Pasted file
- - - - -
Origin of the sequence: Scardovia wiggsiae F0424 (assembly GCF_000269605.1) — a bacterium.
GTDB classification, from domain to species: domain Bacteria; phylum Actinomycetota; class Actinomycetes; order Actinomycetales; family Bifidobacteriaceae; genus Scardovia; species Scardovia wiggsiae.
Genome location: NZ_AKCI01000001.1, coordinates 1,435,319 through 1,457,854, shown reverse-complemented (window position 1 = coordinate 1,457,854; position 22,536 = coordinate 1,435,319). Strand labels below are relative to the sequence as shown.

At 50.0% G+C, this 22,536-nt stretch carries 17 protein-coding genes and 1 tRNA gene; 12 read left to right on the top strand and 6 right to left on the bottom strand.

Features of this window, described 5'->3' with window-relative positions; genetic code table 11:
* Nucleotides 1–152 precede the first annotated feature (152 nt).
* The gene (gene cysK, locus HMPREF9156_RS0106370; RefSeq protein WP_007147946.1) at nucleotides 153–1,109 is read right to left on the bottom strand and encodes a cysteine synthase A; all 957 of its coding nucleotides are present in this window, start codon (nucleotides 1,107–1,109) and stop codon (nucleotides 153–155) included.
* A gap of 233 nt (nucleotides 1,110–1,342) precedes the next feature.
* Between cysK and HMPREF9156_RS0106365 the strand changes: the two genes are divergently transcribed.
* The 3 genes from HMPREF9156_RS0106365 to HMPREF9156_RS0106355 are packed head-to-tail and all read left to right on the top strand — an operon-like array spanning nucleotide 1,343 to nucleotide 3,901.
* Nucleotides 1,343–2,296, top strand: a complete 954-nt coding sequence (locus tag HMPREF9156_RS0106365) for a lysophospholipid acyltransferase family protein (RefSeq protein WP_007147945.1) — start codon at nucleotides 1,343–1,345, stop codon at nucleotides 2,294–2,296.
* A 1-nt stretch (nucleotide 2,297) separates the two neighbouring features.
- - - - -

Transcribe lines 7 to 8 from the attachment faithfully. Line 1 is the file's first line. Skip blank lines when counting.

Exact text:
* The gene (gene cysK, locus HMPREF9156_RS0106370; RefSeq protein WP_007147946.1) at nucleotides 153–1,109 is read right to left on the bottom strand and encodes a cysteine synthase A; all 957 of its coding nucleotides are present in this window, start codon (nucleotides 1,107–1,109) and stop codon (nucleotides 153–155) included.
* A gap of 233 nt (nucleotides 1,110–1,342) precedes the next feature.